The clocks in my house were just updated to “spring forward” so that means it is just about antler hunting time, when we head to the woods in search of shed antlers. The majority of whitetail bucks in Texas still have their horns, but many will be losing them over the next month. Some bucks will shed their antlers early right after deer hunting season, some late, but most lose them at or about the same time. With antlers getting ready to hit the ground, there is no better time to talk about shed hunting tips.
We officially found our first pair of shed antlers today, after the much needed rainfall ceased. The rain received over the past month has kept the deer habitat in great shape, but it’s going to make finding antlers much more difficult since the herbaceous plants are going to be growing quickly. The deer antlers we found this morning were laying side by side, just a few yards from one of our deer protein feeders.
The funny thing was that the sheds were not on Friday around lunch because we drove right past the same feeder that day. The whitetail buck must have just dropped them, and he is among the early group around here, with most still holding on to their headgear. The antlers were from a nice 8 point buck that I recognized as a deer I had aged at two years old this past hunting season. We are hoping this buck can put on a couple of more points this summer.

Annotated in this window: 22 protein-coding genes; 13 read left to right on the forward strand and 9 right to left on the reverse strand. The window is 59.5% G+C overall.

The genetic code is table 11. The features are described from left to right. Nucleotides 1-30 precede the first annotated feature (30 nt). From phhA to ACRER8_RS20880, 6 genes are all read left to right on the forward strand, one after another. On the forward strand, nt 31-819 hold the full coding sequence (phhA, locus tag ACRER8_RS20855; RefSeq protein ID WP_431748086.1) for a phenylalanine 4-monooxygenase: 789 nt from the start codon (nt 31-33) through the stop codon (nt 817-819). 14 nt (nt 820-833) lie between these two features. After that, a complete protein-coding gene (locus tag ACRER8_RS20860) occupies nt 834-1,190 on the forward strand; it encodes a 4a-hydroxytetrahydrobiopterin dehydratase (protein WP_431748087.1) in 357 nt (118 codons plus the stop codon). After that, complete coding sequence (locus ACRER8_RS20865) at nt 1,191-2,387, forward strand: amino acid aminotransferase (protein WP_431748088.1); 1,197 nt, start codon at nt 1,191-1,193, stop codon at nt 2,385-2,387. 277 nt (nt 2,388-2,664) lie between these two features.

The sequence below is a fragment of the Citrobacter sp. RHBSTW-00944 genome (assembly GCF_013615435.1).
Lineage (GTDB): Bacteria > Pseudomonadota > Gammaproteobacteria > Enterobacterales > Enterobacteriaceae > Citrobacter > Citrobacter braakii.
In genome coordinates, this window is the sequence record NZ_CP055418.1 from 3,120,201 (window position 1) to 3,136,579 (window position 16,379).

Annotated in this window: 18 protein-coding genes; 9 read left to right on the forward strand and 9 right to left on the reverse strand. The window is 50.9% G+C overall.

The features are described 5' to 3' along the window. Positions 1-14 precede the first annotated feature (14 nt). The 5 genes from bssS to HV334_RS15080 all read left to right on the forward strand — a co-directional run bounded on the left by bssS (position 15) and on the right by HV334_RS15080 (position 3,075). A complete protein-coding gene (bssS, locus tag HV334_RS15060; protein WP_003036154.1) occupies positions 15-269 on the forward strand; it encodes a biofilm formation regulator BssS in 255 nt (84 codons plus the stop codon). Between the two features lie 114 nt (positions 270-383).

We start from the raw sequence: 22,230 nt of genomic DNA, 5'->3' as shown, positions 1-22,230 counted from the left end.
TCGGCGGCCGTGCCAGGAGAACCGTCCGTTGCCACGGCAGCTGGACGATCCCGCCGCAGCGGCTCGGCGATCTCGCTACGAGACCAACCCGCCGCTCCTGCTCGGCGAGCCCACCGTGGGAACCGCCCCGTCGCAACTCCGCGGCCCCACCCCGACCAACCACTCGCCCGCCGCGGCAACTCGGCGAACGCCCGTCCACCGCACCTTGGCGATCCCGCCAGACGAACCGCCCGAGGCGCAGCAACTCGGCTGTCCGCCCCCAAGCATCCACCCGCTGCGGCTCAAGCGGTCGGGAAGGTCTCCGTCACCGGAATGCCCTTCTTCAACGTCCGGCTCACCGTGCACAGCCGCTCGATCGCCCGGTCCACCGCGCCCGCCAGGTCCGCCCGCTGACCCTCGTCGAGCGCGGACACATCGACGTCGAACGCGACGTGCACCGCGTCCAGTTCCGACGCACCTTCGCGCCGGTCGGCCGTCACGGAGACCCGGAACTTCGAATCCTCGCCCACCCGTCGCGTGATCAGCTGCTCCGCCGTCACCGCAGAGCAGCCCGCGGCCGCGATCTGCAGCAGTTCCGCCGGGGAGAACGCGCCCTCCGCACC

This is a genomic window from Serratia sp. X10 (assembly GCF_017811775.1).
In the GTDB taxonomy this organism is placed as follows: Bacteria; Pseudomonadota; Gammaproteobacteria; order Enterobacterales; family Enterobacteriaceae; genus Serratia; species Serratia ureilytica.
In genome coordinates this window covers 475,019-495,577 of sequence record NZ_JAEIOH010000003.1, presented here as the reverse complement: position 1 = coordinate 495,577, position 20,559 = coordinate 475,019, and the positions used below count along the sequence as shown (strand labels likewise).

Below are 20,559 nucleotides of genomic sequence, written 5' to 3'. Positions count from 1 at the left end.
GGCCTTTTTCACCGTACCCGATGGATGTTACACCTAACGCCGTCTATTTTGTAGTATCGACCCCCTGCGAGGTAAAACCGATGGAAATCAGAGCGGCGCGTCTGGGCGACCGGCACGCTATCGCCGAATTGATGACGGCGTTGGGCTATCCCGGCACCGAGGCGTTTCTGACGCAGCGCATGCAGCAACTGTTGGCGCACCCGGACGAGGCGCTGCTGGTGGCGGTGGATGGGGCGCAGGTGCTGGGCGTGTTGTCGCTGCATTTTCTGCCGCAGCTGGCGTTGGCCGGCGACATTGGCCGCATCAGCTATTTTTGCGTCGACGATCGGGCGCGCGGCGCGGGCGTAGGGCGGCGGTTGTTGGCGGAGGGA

Although shed hunting is still too early for the most part, it’s always good to get geared up for a little looking. Bucks loosing their antlers now will be either run down from the whitetail rut or injured. We’ve seen really old bucks as well as some very young bucks shed earlier than March 1 in the past in Central and South Texas, but typically in low numbers. When I was younger I would wear my legs out looking for sheds too early in the year.
After many years and many seasons, I have learned to wait until mid to late March to start, with my initial effort depending on the rainfall and habitat conditions. Low rainfall years will have bucks dropping antlers earlier than normal, whereas good habitat will allow bucks to hold onto them longer. This past hunting season saw habitat conditions that were very good for whitetail deer, so waiting is definitely the way to go this year.
And that’s the real shed hunting tip that I was wanting to share with hunters today. Pay attention to the deer habitat found on your property. Not only will it be a good indicator of deer numbers in many cases, but it can also shed light on potential antler growth, as well as the timing of antler shedding. Deer hunting is about more than just shooting deer. Antler hunting is something we enjoy during the off (hunting) season, although whitetail never have any time off. Good luck out there looking for horns!
If you love Texas, you will LOVE this video!